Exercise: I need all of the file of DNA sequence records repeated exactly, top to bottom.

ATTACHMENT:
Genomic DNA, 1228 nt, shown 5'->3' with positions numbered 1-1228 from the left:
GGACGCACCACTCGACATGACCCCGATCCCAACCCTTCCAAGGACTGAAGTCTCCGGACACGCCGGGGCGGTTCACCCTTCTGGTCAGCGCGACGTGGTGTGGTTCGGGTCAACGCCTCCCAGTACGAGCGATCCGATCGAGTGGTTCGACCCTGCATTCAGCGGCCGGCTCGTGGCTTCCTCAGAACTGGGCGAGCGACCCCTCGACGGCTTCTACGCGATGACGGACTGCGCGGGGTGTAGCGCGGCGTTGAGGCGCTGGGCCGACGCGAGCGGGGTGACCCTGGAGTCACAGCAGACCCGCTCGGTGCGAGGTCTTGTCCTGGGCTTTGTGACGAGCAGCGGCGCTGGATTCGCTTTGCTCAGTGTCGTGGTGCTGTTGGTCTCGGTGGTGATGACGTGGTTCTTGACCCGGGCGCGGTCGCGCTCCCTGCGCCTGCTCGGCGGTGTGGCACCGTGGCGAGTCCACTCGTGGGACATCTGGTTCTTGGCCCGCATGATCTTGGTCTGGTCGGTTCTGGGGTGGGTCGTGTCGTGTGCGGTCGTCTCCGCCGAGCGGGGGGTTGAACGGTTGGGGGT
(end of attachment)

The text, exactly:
Genomic DNA, 1228 nt, shown 5'->3' with positions numbered 1-1228 from the left:
GGACGCACCACTCGACATGACCCCGATCCCAACCCTTCCAAGGACTGAAGTCTCCGGACACGCCGGGGCGGTTCACCCTTCTGGTCAGCGCGACGTGGTGTGGTTCGGGTCAACGCCTCCCAGTACGAGCGATCCGATCGAGTGGTTCGACCCTGCATTCAGCGGCCGGCTCGTGGCTTCCTCAGAACTGGGCGAGCGACCCCTCGACGGCTTCTACGCGATGACGGACTGCGCGGGGTGTAGCGCGGCGTTGAGGCGCTGGGCCGACGCGAGCGGGGTGACCCTGGAGTCACAGCAGACCCGCTCGGTGCGAGGTCTTGTCCTGGGCTTTGTGACGAGCAGCGGCGCTGGATTCGCTTTGCTCAGTGTCGTGGTGCTGTTGGTCTCGGTGGTGATGACGTGGTTCTTGACCCGGGCGCGGTCGCGCTCCCTGCGCCTGCTCGGCGGTGTGGCACCGTGGCGAGTCCACTCGTGGGACATCTGGTTCTTGGCCCGCATGATCTTGGTCTGGTCGGTTCTGGGGTGGGTCGTGTCGTGTGCGGTCGTCTCCGCCGAGCGGGGGGTTGAACGGTTGGGGGT